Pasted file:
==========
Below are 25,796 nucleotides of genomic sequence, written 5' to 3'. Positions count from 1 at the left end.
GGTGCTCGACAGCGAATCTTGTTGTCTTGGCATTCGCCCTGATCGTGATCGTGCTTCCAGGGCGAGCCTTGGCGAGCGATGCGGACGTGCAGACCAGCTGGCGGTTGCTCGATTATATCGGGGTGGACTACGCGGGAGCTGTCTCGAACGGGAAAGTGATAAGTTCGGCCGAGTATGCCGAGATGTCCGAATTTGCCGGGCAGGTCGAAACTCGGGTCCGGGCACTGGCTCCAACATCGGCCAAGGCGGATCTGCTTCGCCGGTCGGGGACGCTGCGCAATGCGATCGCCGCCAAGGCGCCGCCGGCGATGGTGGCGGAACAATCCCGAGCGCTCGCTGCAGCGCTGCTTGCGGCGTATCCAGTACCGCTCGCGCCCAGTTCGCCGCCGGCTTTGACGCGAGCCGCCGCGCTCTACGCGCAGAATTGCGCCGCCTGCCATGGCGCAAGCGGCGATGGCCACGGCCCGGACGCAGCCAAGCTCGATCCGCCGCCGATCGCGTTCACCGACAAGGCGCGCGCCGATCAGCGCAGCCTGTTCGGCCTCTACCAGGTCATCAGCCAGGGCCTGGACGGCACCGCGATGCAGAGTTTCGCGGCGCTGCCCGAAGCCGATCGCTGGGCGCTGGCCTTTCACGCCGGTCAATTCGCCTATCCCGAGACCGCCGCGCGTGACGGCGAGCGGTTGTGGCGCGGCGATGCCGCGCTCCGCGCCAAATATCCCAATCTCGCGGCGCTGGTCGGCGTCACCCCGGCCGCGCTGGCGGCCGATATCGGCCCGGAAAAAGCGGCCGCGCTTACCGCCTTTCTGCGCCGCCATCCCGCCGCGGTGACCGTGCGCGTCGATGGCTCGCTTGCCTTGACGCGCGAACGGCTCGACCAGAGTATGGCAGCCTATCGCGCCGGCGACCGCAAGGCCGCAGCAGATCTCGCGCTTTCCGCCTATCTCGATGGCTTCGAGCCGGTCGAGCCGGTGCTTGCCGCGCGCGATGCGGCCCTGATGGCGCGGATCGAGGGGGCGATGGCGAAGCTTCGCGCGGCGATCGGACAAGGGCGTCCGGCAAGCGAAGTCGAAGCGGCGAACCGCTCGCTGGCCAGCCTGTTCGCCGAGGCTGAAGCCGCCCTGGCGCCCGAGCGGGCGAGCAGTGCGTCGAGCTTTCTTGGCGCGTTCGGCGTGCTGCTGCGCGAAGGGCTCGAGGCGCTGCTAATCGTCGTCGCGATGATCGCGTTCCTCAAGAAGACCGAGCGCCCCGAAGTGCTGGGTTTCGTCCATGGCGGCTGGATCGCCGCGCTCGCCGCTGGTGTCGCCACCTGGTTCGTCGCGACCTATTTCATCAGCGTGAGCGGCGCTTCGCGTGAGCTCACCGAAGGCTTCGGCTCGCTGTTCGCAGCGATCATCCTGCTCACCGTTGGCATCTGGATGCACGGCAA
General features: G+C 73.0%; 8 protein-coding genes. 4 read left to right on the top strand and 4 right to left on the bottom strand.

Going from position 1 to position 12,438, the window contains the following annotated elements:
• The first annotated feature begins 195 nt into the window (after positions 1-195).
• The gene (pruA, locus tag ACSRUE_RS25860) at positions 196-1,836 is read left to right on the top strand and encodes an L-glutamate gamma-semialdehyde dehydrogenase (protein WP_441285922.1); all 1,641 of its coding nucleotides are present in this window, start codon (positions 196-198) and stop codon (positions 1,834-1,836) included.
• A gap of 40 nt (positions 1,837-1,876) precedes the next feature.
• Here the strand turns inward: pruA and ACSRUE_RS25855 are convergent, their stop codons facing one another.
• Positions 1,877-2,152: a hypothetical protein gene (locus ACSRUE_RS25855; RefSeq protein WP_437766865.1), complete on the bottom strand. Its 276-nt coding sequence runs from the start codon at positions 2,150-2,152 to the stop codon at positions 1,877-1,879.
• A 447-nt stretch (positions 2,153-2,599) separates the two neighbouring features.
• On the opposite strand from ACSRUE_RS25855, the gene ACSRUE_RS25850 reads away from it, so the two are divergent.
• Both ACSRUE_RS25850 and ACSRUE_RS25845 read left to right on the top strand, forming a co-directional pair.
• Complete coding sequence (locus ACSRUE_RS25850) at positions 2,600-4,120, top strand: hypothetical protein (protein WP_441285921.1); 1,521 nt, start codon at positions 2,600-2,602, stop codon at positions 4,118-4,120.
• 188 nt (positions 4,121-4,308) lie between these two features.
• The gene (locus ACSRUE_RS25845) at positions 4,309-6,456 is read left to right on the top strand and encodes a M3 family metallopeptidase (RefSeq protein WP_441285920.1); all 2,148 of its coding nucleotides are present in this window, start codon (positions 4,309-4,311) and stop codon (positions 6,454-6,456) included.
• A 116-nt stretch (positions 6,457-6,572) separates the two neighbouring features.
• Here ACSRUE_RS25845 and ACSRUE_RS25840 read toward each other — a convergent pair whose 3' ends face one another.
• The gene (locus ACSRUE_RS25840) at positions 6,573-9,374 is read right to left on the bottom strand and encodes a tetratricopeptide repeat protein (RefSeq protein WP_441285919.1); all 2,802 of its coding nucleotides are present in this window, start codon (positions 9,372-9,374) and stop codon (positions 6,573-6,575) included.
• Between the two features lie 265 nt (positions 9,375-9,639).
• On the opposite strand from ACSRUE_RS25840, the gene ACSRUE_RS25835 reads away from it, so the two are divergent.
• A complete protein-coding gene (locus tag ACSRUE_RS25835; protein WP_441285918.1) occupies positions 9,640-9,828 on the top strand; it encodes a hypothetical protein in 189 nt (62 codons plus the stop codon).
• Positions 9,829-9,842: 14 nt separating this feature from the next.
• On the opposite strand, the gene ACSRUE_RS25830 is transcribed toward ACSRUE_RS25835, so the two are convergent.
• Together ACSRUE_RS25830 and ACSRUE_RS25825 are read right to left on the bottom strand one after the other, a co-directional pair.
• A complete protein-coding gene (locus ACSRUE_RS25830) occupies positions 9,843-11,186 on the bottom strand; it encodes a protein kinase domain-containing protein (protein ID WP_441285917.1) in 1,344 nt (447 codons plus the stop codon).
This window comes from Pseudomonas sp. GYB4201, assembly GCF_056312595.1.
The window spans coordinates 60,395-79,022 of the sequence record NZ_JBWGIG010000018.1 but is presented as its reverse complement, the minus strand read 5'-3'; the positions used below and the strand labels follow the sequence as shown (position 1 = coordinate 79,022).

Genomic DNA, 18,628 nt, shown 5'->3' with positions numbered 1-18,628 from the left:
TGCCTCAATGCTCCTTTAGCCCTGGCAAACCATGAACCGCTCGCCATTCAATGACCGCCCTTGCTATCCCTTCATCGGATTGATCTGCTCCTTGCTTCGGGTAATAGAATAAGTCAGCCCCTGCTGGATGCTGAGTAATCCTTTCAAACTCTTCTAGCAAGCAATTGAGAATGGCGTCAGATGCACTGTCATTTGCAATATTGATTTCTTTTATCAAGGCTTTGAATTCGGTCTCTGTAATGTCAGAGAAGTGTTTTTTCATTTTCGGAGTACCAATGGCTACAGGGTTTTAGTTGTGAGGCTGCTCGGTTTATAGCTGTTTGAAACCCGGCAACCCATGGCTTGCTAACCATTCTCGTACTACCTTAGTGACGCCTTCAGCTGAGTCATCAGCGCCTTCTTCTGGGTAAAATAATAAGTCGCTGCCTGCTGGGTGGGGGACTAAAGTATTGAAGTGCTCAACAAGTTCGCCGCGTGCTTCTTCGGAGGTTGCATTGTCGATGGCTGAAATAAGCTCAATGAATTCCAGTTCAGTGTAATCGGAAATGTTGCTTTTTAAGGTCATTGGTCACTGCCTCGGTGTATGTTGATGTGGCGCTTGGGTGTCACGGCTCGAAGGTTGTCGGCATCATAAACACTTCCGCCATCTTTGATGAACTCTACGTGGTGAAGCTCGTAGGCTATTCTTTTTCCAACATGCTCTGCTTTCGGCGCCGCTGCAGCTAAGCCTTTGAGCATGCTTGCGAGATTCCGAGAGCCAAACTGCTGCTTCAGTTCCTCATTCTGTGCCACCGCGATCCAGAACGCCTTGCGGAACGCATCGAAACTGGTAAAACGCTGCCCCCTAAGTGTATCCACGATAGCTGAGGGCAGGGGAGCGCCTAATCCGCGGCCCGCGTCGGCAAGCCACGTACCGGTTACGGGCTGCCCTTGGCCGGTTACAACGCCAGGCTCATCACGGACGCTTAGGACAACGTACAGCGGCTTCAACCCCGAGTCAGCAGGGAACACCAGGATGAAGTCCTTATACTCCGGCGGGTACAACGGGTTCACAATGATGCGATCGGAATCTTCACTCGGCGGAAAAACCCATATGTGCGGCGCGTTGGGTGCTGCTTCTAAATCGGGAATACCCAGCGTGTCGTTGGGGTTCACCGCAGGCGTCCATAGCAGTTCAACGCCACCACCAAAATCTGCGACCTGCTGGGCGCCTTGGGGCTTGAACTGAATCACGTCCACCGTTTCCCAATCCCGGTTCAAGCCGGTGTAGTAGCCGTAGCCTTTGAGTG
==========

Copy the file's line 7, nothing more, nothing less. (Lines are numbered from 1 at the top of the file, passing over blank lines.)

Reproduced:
• A gap of 40 nt (positions 1,837-1,876) precedes the next feature.